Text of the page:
# Tag Info

### Why isn't the free expansion of a gas in an adiabatic container isentropic?

The free expansion isn’t reversible because the gas flows down a pressure gradient (that arises when you remove the piston). Any energy flow down a gradient generates entropy. In contrast, during the (...
• 15.6k

### Why isn't the free expansion of a gas in an adiabatic container isentropic?

If you expand a gas adiabatically using a piston, the process is isoentropic. An adiabatic process is not isentropic unless it is also reversible. To be reversible, it must be carried out quasi ...
• 58.5k
Accepted

### Generation of order on the Earth

Not sure what sort of simulation or model you are looking for. Our proximity to the Sun creates a temperature and energy difference across the surface of the the Earth that is essential to almost all ...
• 36.9k

### Fundaments of thermodynamics and separating entropy

"Also, from this formalism, we can deduce that entropy production is generated either by work/volume variation or by internal entropy flow in compound system, is this generally true?" No. ...
• 28.8k

### Fundaments of thermodynamics and separating entropy

Question 1 If all of this works, why is it never taught in this way? Thermodynamics can be taught and understood in many different ways. If your way makes sense to you, use it. Personally I would not ...
• 1,361
Accepted

• 15.6k

### Why isn't the free expansion of a gas in an adiabatic container isentropic?

There are only two mechanisms by which the entropy of a closed system can change: By heat transfer between the surroundings and the system at the location and temperature of the boundary between the ...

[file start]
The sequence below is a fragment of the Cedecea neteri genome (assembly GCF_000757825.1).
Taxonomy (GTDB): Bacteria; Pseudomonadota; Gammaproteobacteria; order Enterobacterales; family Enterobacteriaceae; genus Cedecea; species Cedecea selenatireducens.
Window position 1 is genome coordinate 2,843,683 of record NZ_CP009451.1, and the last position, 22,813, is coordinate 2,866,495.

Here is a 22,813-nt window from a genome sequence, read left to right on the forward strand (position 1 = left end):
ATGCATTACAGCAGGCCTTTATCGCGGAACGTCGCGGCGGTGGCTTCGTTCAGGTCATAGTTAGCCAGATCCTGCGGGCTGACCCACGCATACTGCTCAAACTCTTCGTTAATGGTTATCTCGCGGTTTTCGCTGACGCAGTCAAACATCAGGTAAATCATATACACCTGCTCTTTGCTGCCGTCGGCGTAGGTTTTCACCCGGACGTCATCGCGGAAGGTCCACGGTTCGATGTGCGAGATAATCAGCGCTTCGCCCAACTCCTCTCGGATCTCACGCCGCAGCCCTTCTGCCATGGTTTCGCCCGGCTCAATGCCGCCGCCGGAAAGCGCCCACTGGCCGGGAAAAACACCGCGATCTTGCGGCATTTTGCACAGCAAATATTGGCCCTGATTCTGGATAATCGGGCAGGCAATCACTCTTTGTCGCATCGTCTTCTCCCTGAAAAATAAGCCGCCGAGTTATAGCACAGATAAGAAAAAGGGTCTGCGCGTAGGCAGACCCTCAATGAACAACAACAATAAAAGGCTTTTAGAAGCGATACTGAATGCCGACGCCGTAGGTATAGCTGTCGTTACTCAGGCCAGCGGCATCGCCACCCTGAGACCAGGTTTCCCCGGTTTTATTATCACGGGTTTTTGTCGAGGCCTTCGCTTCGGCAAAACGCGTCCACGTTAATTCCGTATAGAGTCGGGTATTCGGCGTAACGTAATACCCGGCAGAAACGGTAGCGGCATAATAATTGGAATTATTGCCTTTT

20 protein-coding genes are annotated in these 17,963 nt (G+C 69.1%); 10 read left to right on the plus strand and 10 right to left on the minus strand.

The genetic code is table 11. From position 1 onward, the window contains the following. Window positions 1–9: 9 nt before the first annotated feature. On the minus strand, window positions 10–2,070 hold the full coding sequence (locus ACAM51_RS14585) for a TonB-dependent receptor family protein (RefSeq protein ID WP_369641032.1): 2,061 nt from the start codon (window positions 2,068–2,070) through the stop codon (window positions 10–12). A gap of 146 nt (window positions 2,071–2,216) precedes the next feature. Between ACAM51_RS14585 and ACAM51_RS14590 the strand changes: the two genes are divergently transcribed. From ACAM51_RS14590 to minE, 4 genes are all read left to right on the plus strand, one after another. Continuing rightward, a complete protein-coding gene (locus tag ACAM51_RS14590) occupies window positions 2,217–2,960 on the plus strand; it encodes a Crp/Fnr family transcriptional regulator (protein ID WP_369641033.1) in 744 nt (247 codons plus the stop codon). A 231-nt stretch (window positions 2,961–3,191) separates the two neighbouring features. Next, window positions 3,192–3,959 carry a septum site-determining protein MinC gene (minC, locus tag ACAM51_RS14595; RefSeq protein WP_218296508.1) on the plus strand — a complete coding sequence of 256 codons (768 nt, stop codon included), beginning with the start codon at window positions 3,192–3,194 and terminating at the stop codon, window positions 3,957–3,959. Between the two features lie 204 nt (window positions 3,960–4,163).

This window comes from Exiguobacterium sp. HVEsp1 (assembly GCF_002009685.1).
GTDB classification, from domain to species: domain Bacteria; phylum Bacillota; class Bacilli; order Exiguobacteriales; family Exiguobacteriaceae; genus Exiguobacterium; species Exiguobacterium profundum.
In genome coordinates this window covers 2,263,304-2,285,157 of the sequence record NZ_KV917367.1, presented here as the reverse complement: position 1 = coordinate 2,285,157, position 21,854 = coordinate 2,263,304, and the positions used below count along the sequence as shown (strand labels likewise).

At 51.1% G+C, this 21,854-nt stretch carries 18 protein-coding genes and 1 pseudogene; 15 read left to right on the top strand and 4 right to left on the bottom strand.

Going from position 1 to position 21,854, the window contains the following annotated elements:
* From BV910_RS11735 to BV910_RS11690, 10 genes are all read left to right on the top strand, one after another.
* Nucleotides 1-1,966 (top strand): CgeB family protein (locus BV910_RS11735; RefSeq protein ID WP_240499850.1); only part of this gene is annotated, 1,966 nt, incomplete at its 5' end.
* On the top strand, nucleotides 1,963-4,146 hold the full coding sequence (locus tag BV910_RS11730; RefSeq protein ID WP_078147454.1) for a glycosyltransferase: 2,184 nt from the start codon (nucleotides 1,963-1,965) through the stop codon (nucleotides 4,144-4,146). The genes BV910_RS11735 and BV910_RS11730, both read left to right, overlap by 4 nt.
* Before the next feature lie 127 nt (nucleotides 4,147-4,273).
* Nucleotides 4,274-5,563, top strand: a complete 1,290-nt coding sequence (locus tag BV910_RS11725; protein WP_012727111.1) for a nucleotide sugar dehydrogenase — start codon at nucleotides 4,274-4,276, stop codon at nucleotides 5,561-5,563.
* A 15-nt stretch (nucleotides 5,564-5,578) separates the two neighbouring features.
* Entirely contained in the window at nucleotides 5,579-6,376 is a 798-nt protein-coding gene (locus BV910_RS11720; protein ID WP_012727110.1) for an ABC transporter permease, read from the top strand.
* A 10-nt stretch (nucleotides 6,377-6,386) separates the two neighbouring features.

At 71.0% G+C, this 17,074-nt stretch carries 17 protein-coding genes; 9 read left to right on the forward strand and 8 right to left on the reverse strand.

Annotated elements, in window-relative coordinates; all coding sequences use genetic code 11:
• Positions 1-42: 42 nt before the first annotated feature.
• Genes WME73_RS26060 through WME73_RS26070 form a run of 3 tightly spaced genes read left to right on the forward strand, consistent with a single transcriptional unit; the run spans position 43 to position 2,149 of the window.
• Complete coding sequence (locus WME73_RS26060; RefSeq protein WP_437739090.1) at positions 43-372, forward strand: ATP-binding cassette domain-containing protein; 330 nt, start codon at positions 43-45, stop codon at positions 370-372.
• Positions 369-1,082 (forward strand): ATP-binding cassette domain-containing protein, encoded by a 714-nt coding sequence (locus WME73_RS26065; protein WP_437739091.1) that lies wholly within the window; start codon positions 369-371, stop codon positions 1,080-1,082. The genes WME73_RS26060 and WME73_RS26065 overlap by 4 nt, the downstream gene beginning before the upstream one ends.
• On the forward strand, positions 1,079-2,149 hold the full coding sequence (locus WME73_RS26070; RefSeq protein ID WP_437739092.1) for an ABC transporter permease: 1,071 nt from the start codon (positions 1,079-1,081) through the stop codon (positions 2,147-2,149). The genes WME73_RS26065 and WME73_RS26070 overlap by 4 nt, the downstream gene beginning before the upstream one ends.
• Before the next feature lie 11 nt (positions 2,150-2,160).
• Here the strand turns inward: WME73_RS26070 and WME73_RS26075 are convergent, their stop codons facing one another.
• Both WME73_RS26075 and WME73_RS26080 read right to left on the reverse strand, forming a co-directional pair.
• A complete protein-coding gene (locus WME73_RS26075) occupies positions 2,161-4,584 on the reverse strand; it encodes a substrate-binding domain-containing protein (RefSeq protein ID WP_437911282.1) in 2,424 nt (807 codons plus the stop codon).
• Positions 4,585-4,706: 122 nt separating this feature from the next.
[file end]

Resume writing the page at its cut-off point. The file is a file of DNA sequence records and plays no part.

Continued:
• 28.8k

### Fundaments of thermodynamics and separating entropy

we can deduce that entropy production is generated either by work/volume variation or by internal entropy flow in compound system, is this generally true? The following line of thinking could be ...
• 15.6k

### Is the second law of thermodynamics a "no-go" theorem?

I was writing this post for a question that was closed as duplicate before I finished, so I put it here because the answers here do not contain my point. One has to understand what "laws" ...
• 225k
1 vote

### Consequence of entropy increasing with time

I suspect entropy is a trickier concept that someone might think, since it measures way more than just disorder of a system. From the microscopic point of view, it's strongly related to the possible ...
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1 vote

• 1,361
1 vote

### Fundaments of thermodynamics and separating entropy

If all of this works, why is it never taught in this way? ... The three most common paradigms to teach thermodynamics are laws, postulates, and statistical mechanics. They have withstood tests on ...
• 2,526
1 vote

### Is the second law of thermodynamics a "no-go" theorem?

There is an argument that can be made that adding the additional but intrinsic to science restriction of limiting physical phenomenon to those that can be empirically attested to renders the obeying ...

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